Use encouraging words. They communicate love and respect. Try some like these:
- "You're good with your hands."
- "Thanks for helping your sister clean up her room."
- "That was a good idea you had."
- "You're special to me."
- "Will you come with me to the store? I enjoy having you with me."
Parent educators Adele Faber and Elaine Mazlish, authors of the book How to Talk So Kids Will Listen and Listen So Kids Will Talk, say that parents can invite a spirit of cooperation by using the following five skills:
Describe. Describe what you see or describe the problem. Instead of "You haven't taken that dog out all day. You don't deserve to have a pet," describe: "I see Rover pacing up and down near the door."
Give information. Instead of "Who drank milk and left the bottle standing out?" say "Kids, milk turns sour when it isn't refrigerated."
Say it with a word. Instead of "You promised before we got a dog that you would feed him every day. Now this is the third time I've had to remind you this week" say, "Billy, the dog."
Talk about your feelings. Make no comment about the child's character or personality. Instead of "What's wrong with you? You always leave the screen door open!" say, "It bothers me when the screen door is left open. I don't want flies around our food."
Write a note. Sometimes nothing we say is as effective as the written word. The note below was written on the bathroom mirror by a father who was tired of cleaning his daughter's long hairs from the sink drain: "Help! Hairs in my drain give me a pain. Glug, your stopped up sink." Another note was written by an employed mother who taped it to the TV: "Before you turn this on--think--Have I done my homework? Have I practiced?"
Share negative feelings with care. Sometimes it's necessary to tell our children how some unacceptable behavior is making us feel. An effective way to do this is to use "I-messages." These messages are different from "You messages" when a person blames others for his or her feelings: "You make me so angry!"
An I-message often takes the following form: "When (describe what happens that is a problem) I feel (describe the feeling)." For example, "When the barbecue is left on, I feel angry." "When you say those kinds of word, I feel sad and hurt." "When I see the kitchen floor dirty again, I feel frustrated."
A good I-message lets the child know that what he or she is doing is causing trouble without insulting or blaming. I-messages are also good for letting children know when we're likely to not be our best. We might say, "I'm not feeling my best today. If I seem a bit upset, know that it's nothing you've done."
Sometimes negative feelings become so intense that it becomes very difficult to communicate them in helpful ways. In these cases, we need to stop talking and deal with our feelings first. Simply stopping and taking a break for a while, say ten minutes, might be enough to keep intense emotions from harming a relationship. Other times you may need to be more deliberate in decreasing the intensity of emotions. We can do simple things like counting to ten, walking around the block, cracking a joke; or more involved things such as reading or writing poetry, playing the piano, lifting weights, playing racquetball, or listening to or writing music.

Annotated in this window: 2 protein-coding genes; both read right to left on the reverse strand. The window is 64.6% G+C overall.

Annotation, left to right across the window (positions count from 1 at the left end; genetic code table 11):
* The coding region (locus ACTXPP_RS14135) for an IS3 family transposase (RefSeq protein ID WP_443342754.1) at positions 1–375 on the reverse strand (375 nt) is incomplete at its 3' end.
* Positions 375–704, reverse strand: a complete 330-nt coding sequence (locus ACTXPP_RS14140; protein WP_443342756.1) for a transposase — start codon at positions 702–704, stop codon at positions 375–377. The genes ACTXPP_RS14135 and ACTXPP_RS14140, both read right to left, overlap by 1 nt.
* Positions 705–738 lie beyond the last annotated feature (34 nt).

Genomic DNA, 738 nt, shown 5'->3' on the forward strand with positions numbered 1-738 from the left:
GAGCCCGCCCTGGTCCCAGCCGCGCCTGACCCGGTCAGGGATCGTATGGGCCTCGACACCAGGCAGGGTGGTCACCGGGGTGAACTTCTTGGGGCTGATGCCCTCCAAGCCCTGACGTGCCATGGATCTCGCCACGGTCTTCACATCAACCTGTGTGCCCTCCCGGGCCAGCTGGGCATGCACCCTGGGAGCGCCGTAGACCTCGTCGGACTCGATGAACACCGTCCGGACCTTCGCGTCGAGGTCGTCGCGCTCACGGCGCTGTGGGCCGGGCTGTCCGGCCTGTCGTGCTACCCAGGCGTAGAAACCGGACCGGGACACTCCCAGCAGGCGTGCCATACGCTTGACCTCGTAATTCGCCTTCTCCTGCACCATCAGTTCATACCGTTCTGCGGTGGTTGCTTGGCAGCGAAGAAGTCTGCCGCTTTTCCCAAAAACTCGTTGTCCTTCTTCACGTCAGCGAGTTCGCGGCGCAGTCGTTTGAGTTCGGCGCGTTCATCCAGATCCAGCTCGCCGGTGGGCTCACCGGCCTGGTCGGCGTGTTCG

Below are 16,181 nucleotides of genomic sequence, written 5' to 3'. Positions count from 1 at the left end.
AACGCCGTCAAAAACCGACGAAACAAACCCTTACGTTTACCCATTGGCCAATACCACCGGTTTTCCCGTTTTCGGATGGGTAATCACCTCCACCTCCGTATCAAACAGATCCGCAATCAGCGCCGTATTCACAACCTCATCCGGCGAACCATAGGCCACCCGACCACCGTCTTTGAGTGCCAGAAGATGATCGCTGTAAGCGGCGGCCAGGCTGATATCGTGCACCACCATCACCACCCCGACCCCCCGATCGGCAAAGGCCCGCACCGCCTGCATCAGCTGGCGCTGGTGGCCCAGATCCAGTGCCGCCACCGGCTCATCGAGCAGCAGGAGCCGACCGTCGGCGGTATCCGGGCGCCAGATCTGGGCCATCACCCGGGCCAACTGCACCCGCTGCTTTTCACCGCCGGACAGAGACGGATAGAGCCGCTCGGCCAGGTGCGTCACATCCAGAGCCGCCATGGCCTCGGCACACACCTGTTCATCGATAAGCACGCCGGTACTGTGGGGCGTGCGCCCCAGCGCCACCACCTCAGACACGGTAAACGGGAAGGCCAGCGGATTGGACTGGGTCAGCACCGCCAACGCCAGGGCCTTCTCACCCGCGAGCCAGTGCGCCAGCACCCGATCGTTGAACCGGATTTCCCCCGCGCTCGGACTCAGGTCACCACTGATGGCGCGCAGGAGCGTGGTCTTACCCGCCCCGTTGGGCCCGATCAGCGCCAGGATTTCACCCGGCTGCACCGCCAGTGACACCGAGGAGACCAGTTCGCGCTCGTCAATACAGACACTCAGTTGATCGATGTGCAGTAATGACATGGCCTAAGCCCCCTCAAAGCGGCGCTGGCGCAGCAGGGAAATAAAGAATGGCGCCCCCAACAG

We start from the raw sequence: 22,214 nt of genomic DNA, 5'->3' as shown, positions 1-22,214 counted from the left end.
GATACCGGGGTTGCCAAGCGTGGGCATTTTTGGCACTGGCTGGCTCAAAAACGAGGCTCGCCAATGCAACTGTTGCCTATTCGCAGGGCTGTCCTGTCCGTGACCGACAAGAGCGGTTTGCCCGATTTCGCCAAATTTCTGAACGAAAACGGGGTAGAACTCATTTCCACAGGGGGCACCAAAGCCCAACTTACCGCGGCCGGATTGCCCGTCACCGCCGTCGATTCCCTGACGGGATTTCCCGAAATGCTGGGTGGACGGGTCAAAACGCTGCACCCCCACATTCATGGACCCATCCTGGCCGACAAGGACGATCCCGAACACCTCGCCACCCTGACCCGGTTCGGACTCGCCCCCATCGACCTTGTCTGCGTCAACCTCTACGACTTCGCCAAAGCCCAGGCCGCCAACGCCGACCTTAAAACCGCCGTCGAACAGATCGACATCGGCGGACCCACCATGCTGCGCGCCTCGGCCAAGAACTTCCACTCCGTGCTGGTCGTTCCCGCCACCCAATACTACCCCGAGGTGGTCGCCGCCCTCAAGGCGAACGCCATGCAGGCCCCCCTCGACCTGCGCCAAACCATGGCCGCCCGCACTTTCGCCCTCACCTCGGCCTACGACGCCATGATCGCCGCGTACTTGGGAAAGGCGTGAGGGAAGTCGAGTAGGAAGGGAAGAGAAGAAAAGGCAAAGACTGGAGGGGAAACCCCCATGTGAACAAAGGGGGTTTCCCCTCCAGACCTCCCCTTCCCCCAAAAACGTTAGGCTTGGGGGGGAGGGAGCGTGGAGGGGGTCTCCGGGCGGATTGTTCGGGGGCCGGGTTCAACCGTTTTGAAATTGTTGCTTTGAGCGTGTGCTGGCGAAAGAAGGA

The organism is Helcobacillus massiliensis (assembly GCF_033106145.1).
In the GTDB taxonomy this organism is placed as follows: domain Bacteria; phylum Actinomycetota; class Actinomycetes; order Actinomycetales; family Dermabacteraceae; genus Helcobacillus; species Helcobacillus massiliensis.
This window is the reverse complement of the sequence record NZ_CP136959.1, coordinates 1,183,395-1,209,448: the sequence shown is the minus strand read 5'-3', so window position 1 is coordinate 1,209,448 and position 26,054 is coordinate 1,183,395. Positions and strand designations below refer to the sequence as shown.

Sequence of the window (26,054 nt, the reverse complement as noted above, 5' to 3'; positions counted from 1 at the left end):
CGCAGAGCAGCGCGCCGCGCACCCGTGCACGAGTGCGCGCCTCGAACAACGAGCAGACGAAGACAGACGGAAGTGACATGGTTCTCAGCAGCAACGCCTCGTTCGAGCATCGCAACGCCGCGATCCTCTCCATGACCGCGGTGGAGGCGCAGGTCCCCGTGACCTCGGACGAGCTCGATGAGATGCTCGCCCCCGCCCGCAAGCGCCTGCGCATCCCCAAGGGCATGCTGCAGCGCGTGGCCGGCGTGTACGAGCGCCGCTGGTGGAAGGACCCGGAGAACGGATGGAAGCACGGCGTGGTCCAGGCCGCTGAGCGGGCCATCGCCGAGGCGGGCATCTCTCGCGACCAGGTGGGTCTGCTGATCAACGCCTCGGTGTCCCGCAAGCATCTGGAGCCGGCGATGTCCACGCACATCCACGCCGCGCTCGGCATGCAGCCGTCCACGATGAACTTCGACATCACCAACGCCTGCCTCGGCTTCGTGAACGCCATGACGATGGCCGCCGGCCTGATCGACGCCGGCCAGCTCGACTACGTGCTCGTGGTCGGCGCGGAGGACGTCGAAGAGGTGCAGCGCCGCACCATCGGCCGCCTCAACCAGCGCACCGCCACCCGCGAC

Written by Stephen F. Duncan, Ph.D., CFLE. Professor of Family Life, School of Family Life, Brigham Young University. Portions adapted from Dr. Duncan's article, Communication: Building a Strong Bridge Between You and Your Children , published by Montana State University Extension Service.
- Goddard, H. W. (1994). Communication: Building a strong bridge between you and your children. Auburn, AL: Alabama Cooperative Extension Service.
- Faber, A., & Mazlish, E. (1980). How to talk so kids will listen and listen so kids will talk. New York: Avon.
"Let us oft speak kind words to each other,
At home or where'er we may be
Oh, the kind words we give shall in memory live,
And sunshine forever impart.
Let us oft speak kind words to each other;
Kind words are sweet tones of the heart".7
This hymn, Let Us Oft Speak Kind Words, elaborates that we should speak kind words no matter where we are or who we are with. We never know when a kind word will help somebody's day be better. Life is too precious to speak harshly to one another. Perhaps this message is especially important to how we treat children.
Children are precious. Christ ministered unto the children when he came to visit His people in the Americas after His resurrection. "He took their little children, one by one, and blessed them, and prayed unto the Father for them" (3 Nephi 17:21). Angels ministered to these children: "And they saw the heavens open, and they saw angels descending out of heaven and they came down and encircled those little ones about and the angels did minister unto them" (3 Nephi 17:24). Are these children not deserving of our kind words?
"Children are an heritage of the Lord" (Psalms 127:3). They have been entrusted to us. President Gordon B. Hinckley states clearly what we can do to raise our children. The following guidelines will help parents develop attributes to raise their children.5
"Never forget that these little ones are the sons and daughters of God and that yours is a custodial relationship to them, that He was a parent before you were parents and that He has not relinquished His parental rights or interest in these His little ones. Now, love them, take care of them. Fathers, control your tempers, now and in all the years to come. Mothers, control your voices; keep them down. Rear your children in love, in the nurture and admonition of the Lord. Take care of your little ones. Welcome them into your homes, and nurture and love them with all of your hearts".5